Here are four things financial services companies should aim for when they produce their own content:

Build Trust And Credibility

Piggy bank on laptopNowhere is trust and credibility more important than in financial services.

Banks, super funds, insurers and accountants are all asking consumers and businesses to trust them with their dreams, be they home ownership, a comfortable retirement, or a bigger business.

And that’s why financial services companies have so much to gain from producing quality content.

If these companies produce content that is informative and honest, their brands will be enhanced. Consumers will think of them as more trustworthy than those competitors who only talk at them about how terrific their products are.

This doesn’t mean being self-critical, but it does mean, for example, acknowledging that not all products are suitable for all customers and that there are potential pitfalls with some products. This sort of content also leads to better informed consumers who will make better decisions and be less expensive to acquire and to maintain.

Show They’re Listening

A common complaint about banks and insurance companies is they don’t listen.

The criticism is unfair. Financial services companies devote a lot of resources to understanding their customers, but the perception remains.

Financial services companies should take that vast reservoir of information they have about their customers and use it to create useful content which addresses their needs and wants.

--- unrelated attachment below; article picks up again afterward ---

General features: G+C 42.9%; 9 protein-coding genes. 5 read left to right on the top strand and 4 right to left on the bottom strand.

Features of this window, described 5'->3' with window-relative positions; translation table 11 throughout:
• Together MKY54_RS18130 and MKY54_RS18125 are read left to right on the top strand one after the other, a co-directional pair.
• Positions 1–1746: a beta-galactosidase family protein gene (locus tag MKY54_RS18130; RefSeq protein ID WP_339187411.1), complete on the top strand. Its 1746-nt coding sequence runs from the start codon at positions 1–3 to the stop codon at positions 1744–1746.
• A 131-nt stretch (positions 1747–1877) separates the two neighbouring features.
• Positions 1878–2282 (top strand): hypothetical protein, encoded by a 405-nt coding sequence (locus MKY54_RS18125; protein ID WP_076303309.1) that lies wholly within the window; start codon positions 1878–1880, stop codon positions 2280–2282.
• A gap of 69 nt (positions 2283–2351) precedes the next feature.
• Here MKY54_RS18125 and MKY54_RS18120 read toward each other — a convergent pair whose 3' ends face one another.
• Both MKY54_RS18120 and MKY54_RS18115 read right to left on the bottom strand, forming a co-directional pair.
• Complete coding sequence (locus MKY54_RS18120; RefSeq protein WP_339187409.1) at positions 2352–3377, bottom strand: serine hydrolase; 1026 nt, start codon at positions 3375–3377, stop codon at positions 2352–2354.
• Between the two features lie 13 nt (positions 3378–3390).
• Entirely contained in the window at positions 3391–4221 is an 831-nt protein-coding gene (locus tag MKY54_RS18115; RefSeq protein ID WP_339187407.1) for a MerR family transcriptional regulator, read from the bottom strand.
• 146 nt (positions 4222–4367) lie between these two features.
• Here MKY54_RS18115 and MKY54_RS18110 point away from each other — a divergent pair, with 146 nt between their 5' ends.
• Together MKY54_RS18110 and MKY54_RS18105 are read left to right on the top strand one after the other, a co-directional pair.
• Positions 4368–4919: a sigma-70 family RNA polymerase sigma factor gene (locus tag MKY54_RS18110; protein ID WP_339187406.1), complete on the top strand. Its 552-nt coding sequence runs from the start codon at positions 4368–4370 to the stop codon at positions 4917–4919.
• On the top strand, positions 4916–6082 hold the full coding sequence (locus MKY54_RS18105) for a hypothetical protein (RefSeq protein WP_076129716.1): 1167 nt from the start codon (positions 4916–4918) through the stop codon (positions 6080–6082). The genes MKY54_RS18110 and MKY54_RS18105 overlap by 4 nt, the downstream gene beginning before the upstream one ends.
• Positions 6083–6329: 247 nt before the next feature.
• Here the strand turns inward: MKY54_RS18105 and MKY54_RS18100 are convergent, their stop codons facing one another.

The key – as it is with all content marketing – is to provide content which your customers want to read, not what you want to tell them about. Where do they need help with their personal finances? What are the questions they’re asking about insurance or home mortgages? What sort of information could help them manage their money better?

Businesses customers can benefit from the same sort of approach. What sort of information do businesses need about financing and managing money? (Of course, SMEs and corporates would need different content – there’s not much you could tell a SME about cash flow, for instance, that a CFO wouldn’t already know)

Explain Complex Ideas

Financial products are often very complicated. Think of all the government legislation governing superannuation, for instance.

These products can’t be explained in a 30 second TV spot and not many customers are inclined to sit down and read a brochure explaining the ins and outs of a particular of product.

This is where fact-based content can be so helpful. Sticking with the example of superannuation, a consumer is much more likely to read “Five ways to boost your super balance” than a piece explaining the regulations around pre-tax super contributions and contribution caps. But information about super contributions and caps could be incorporated into a piece of content about boosting super balances – it’s all about how you package it.

Demonstrate Expertise and Relevance

Finally, as with so many purchasing decisions, consumers do a lot of research online before they make a financial decision – look at the popularity of mortgage calculators.

So financial services companies need to make sure that they’ve got easy-to-find content which will answer potential customers’ questions. If customers don’t find the information they want on one company’s website, they’ll be sure to find it on a competitor’s.

Christopher Niesche  is a former deputy editor of the Australian Financial Review and the founder of Headline Content, which specialises in providing relevant and engaging content to help businesses communicate more effectively with their customers